All, that should be the boast of British sot,
'Tis not the wreath, that once adom'd tag scor,
The prize of happier times, will serve the stor
Our ancestry, a gallant, Christian race,
Patterus of ev'ry virtue, ev'ry grace,
Confess'd a God; they knee'd before theg faeplita
And prais'd him in the rictories he wrought.
Now from the dust of ancient days bring forta
Their sober zeal, integrity, and worth ;
Courage, ungrac'd by these, affronts the skies,
Is but the fire without the sacrifice.
The stream, that feeds the wellspring of the best
Not more invigorutes life's poblest part,
Than Virtue quickens with a warmth divise
The pow'rs, that Sin has brought to declia.

TABLE. TALK.
A. Ti inestimable Estimate of Brown
kese like a paper-kite, and clarm'd the town;
But measures, planu'd and executed well,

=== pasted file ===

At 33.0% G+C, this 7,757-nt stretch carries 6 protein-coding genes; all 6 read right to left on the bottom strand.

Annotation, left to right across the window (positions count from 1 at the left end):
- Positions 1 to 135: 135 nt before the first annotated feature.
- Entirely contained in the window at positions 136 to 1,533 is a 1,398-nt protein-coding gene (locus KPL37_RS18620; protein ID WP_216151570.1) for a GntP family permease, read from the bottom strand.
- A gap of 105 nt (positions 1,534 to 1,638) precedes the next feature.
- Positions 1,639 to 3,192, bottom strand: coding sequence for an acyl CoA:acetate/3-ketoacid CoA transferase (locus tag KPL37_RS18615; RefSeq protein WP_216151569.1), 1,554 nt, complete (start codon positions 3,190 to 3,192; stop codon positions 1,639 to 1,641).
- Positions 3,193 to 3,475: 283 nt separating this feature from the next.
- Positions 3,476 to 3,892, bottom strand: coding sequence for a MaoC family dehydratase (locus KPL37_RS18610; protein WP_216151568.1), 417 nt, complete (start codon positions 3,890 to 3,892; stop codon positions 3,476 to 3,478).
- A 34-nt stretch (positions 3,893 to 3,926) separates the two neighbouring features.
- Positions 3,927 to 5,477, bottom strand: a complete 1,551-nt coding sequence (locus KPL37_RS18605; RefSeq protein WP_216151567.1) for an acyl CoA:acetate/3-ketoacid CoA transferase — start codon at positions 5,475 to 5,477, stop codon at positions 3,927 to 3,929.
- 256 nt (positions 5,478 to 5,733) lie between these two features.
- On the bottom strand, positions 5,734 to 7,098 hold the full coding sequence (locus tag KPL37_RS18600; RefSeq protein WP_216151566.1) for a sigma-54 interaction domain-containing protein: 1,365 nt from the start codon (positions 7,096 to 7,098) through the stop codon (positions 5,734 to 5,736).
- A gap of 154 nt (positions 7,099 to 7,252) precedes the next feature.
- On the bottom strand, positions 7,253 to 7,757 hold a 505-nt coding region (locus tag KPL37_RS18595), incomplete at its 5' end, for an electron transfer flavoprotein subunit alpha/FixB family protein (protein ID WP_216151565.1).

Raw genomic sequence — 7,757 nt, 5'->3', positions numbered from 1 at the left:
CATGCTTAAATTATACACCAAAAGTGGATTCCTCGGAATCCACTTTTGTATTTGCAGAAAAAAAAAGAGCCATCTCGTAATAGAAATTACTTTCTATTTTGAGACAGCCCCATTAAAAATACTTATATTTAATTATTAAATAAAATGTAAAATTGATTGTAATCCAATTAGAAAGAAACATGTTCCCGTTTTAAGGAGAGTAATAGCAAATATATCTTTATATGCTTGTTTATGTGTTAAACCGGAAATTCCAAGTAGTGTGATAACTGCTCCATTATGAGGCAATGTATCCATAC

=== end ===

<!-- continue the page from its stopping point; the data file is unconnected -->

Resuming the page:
Saifted the wind that raisd it, and it felt.
lie trod the very self-same ground you tread,
And Victory reluted all be said.
B. And yet his judgment was not fram'd amiss;
Its errour, if it errd, was merely this---
He thought the dying hour already come,
Aad a complete recov'ry struck him dumb.
But that effeminacy, folly, lust,
Larvale and enfecble, and needs must;
And that a nation shamefully debas'd,
Will be despid and trampled on at last,
Veless sweet Penitence her pow'rs renew;
Is truth, if history itself be true.
There is a time, and Justice marks the date,
for long-forbearing Clemency to wait;
That boar elaps'd, th' incurable revolt
Is pasish'd, and down comes the thunderbolt.
li Merey then put by the threat'ning bloss,
Must slie perform the same kind office now?
May she! and, if offended Heav'n be still
Actcasible, and pray's prevail, she will.
Tu not, however, insolence and noise,
The tempest of tumultuary joys,
Jer ta it yet despondence and dismay
Will win her visits or engage her stasi
Pray't only, and the penitential tear,
Can call her smiling down, and Gx her here.
But when a country (one that I could name)
la prostitution sinks the sense of shame;
Wheg infamous Venality, grown bold,
Whea Perjury, that Heav'n-defying vice,